“The recovery of the people is tied to recovery of food, since food itself is medicine—not only for the body but also for the soul and the spiritual connection to history, ancestors, and the land.” —Winona LaDuke
This map highlights regions where crops were initially domesticated and evolved over long periods of time, and where the diversity of traditional crop varieties and related wild plants is especially high.
Decolonizing our diets is a process of healing our bodies through reclaiming our indigenous foodways. We must recover our ancestors’ wisdom before it’s gone forever. What foods did they eat? How was food prepared? What herbs and plants did they use for medicine? How did they conduct their ceremonies? Despite colonial suppression, indigenous foodways have survived in the daily acts of resistance that include story telling, recipe sharing, ceremony, and the planting and preserving of heirloom seeds.
Geoff Riley (@tutor2u_econ) November 30, 2014
You know you’re down the rabbit hole when breathless teenagers, dictating world economic policy are actually taken seriously. That vacuous ninnies like Greta Thunberg get any air time at all, speaks volumes about the witless, gullible and naïve that permeate the mainstream press.
As they lose their grip on public attention, climate alarmists are now ramping up the rhetoric with ridiculous claims that an increase of few degrees C is all set to wipe out whole species, leaving the planet a barren wasteland. [Note to Ed: what was that story about a boy who kept crying ‘wolf’?].
Bullying and berating the proletariat about how our current lifestyle (not theirs, mind you) – and the energy systems that critically support it – is destroying life before our very eyes, Extinction Rebellion, Greta Thunberg & Co are only the latest in a long line of deranged zealots, fixated on wrecking jobs, wealth…
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An Economic Analysis of the Market for Scientists and Engineers by Armen Albert Alchian, Kenneth Arrow, William M. Capron
Cuba was a relatively rich country in the 1950s. So much so that it attracted migrants from Spain and Italy and the rest of Latin America
Cuba has a very sad history.
It traded a regular dictatorship for a communist dictatorship six decades ago, and the results have been predictably awful.
Oppression, persecution, rationing, spying, deprivation, and suffering are facts of life in that socialist hellhole.
And this means extra hardship for the people of Cuba.
Jose Nino explains one of the grim consequences of Cuba’s central planning.
Cuba is now implementing a rationing program to combat its very own shortages of basic goods. A CBC report indicates this program would cover basic items such as chicken, eggs, rice, beans, and soap. …When Fidel Castro took control of Cuba in 1959, the Cuban state maintained an iron grip on the economy. For decades…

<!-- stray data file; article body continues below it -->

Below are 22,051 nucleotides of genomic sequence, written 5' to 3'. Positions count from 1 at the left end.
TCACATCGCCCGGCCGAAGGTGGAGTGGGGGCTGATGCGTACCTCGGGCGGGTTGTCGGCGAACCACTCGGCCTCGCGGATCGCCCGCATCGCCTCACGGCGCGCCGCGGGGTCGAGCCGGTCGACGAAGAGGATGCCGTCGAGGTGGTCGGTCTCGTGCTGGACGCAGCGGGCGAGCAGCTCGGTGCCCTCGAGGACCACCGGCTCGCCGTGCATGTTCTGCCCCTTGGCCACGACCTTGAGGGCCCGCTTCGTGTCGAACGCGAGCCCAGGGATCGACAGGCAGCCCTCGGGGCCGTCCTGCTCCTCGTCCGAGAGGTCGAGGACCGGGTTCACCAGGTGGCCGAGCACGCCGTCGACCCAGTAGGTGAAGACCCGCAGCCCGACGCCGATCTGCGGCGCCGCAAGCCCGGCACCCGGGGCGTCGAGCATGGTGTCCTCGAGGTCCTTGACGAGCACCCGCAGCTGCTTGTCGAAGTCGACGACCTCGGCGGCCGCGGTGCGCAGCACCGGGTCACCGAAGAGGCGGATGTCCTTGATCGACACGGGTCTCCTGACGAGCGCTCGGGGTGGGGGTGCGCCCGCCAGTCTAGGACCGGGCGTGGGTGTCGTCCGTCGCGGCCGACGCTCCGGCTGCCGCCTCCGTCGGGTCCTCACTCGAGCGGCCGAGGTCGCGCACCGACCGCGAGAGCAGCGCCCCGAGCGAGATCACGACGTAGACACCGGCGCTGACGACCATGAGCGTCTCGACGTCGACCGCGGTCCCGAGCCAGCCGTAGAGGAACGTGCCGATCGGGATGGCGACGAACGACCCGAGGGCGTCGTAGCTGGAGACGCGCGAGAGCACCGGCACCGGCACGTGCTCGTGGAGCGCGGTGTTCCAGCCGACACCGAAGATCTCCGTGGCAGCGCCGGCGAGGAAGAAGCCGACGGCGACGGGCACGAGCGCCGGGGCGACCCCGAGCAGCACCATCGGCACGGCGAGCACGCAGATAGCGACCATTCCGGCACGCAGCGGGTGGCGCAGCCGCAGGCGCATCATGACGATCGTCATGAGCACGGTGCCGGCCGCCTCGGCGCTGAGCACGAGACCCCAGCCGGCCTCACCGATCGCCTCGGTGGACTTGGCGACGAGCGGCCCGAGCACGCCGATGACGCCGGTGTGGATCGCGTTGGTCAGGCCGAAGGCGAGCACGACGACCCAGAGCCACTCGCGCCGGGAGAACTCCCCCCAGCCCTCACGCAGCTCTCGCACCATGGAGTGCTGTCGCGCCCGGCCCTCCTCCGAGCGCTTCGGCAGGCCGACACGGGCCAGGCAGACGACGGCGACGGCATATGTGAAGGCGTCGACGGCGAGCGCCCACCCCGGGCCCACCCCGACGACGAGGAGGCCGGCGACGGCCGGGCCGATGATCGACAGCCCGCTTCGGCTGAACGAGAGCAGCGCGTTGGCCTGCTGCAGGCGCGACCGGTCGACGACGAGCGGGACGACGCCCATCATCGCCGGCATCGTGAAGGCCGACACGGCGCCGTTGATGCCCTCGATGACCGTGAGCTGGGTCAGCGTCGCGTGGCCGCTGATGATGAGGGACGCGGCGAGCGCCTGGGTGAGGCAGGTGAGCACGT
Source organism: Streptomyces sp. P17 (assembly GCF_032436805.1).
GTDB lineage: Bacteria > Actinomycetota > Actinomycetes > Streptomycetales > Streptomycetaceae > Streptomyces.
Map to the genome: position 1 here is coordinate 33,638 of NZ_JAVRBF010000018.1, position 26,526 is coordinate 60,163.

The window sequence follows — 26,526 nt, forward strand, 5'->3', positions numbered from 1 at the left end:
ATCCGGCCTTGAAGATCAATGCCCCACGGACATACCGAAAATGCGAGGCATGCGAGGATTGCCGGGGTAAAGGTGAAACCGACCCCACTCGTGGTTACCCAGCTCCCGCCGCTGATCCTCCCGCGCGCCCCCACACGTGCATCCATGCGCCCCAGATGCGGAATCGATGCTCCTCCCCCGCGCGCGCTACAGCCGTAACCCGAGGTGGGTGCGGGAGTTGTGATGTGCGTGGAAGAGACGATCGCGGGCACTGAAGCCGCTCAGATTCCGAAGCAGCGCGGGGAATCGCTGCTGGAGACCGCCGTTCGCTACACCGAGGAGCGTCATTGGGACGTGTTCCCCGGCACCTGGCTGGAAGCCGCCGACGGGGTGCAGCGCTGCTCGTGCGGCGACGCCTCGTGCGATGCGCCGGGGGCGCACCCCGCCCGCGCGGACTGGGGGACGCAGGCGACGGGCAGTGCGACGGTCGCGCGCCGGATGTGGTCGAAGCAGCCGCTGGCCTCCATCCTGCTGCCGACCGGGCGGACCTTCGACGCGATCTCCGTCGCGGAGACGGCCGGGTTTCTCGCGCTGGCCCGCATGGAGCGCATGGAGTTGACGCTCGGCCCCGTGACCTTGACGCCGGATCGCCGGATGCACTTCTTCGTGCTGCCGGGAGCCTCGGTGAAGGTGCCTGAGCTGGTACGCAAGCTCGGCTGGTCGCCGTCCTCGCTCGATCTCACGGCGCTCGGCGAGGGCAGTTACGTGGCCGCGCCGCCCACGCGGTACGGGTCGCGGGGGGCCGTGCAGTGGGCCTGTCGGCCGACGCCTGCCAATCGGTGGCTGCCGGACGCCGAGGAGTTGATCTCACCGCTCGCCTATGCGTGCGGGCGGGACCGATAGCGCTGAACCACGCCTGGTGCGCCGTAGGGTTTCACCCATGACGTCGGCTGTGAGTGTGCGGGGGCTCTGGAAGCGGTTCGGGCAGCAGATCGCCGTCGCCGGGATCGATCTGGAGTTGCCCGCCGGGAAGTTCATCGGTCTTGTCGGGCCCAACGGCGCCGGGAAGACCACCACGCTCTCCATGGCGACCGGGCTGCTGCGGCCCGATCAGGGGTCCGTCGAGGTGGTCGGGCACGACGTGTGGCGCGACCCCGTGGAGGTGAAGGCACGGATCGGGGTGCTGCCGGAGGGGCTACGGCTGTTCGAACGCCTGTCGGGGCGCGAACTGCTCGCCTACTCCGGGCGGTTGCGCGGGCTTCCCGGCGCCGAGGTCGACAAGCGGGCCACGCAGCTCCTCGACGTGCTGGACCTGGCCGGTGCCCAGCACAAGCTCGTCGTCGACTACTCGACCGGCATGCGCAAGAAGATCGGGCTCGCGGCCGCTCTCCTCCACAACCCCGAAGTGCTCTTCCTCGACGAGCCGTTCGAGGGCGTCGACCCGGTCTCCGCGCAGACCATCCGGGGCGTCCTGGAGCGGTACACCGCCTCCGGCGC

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It has been a momentous week for the country’s justice system and old-fashioned notions of “law and order”.
First, the Ardern government has said it is considering a report which recommends the abolition of prisons. A Maori-led review of the justice system is also urged by this report.
Second, the PM has intervened in a land dispute in Auckland and thereby over-ridden the role of the courts.
Getting rid of prisons is the remedy ingeniously proposed to reduce the high ratio of Maori inmates in our prisons.
The proposal is contained in the Ināia Tonu Nei: Māori Justice Hui report (here) released during the week.
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Marital Name Change Survey first results and open data release.
Over the last three days 3,400 ever-married U.S. residents took my Marital Name Change Survey. I distributed the survey link on this blog, Facebook and Twitter. I don’t know who took it, but based on the education and occupation data a very large share of the respondents were women (88%) with professional degrees (30%) or Phds (27%). It’s not a representative sample, but the results may still be interesting.
Here I’ll give a few topline numbers as of 8:00 this morning, and then link to a public version of the data and materials. These results reflect a little data checking and cleaning and of course are subject to change.
Respondents were asked about their most recent marriage. Half were married in the 2010s, but the sample includes more than 400 married in the 1990s and 200 earlier.
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